Recently I was flattered into giving a public reading of some of my poetry by the charming people at Descant. They have been gracious enough to publish one of my pieces so the least I could do was stammer my way through a reading in honour of the launch of their summer issue, #149: Summer and Smoke.
I have always been terrified of public speaking. Despite being a kiss-ass brown nosing teacher’s pet I almost failed fifth grade English because I flat out refused to participate in Speech Arts. I wrote the speech, I rehearsed it, I just failed to deliver it in front of the class. I have been unable to give toasts at weddings or elegies at funerals. I am not sure where the fear comes from, but I can tell you what it feels like. My voice is so loud I can’t hear what I’m saying. My stomach drops into my feet. I am covered in sweat. Every part of my body is trembling and my vision has tunneled to a pinhole. If not for the staunch encouragement of my friends and my kid I don’t think I would have accepted the invitation to read last night, nor would I have been able to get through it. I know I rushed through most of it just desperate for it to be over but I think I did well enough that people could at least hear and understand what I was saying.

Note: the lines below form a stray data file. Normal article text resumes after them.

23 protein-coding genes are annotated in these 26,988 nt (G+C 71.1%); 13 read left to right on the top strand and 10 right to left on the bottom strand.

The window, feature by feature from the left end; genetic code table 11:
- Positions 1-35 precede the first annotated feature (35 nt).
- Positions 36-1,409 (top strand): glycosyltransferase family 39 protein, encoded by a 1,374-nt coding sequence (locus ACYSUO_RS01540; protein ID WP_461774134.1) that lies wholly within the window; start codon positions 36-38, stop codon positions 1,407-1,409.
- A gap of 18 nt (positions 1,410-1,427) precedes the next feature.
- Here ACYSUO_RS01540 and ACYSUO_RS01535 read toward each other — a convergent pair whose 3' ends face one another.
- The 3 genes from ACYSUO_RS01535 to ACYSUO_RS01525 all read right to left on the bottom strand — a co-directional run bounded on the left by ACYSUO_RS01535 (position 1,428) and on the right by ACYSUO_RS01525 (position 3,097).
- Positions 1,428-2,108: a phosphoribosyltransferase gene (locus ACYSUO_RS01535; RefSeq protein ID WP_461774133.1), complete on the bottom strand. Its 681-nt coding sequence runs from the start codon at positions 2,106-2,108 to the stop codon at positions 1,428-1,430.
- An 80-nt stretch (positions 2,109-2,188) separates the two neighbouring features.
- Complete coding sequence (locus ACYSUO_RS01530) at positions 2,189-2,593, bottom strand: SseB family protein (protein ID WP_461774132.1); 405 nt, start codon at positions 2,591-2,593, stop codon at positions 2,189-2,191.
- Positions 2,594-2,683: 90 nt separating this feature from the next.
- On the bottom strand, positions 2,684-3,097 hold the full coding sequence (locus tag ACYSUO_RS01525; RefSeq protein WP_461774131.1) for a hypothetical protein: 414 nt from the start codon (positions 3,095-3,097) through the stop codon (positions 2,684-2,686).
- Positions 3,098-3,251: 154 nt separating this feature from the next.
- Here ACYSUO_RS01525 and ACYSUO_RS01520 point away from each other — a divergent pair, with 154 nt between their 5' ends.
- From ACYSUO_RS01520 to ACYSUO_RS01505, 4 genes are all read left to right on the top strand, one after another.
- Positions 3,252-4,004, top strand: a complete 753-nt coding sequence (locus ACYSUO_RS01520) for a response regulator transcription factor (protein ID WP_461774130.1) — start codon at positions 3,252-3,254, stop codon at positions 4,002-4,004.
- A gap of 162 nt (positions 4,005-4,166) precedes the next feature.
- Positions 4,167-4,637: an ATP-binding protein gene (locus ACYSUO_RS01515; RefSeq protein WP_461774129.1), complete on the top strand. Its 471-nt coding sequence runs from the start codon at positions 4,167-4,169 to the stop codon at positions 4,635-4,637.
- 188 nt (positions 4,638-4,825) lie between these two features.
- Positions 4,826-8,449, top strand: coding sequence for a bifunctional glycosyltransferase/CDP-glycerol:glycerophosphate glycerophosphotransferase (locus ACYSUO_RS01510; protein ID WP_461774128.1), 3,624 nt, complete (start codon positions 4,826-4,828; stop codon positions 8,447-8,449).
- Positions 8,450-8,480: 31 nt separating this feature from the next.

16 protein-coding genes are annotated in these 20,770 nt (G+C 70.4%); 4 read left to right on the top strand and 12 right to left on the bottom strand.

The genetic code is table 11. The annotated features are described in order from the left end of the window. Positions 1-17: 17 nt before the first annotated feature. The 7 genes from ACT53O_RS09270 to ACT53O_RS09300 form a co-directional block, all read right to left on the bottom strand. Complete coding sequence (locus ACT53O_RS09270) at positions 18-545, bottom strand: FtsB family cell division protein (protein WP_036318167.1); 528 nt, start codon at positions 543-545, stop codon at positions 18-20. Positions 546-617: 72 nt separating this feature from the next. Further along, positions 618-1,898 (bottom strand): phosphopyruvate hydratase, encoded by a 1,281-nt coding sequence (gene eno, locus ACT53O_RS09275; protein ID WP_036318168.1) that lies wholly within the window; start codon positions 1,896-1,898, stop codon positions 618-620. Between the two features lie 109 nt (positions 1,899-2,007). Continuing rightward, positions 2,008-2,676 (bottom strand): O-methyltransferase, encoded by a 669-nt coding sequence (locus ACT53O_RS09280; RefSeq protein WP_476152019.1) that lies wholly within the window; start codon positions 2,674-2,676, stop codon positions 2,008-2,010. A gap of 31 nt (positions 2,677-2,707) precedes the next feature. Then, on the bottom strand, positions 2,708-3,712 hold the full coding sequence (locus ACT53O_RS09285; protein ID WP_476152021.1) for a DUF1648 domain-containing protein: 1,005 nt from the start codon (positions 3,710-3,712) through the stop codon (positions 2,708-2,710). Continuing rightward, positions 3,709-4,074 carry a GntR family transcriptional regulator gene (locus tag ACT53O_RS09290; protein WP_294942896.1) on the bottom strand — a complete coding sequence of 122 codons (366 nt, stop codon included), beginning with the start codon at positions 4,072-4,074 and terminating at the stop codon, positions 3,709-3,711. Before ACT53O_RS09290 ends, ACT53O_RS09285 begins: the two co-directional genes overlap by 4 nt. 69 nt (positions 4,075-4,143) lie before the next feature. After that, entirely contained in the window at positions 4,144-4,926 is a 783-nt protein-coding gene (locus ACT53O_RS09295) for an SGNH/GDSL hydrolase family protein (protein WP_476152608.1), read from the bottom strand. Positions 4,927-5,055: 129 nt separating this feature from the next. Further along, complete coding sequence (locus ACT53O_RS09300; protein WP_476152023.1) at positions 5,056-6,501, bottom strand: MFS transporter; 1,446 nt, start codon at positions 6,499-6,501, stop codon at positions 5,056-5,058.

I have been writing and sending out poetry for a number of years now and each time I have had the privilege to speak with an established member of the Canliterati, they always ask why they don’t see me at readings or why they haven’t heard of me. Part of it is that I don’t have a lot of credits yet and that my book is not yet published but most of it is because I am a big ole chicken. It’s been a hindrance and a detriment to my career to be this ridiculously shy, and I hope that I can get by on just my written words alone.
Big thanks to all of my friends who came out, especially those who were at their first poetry reading and who couldn’t hear the speakers and suffered through the lack of a/c just to prop me up. And to my child, who politely put his Gameboy in his pocket while I was reading and plastered on his feigned interest expression he’s been cultivating since first grade.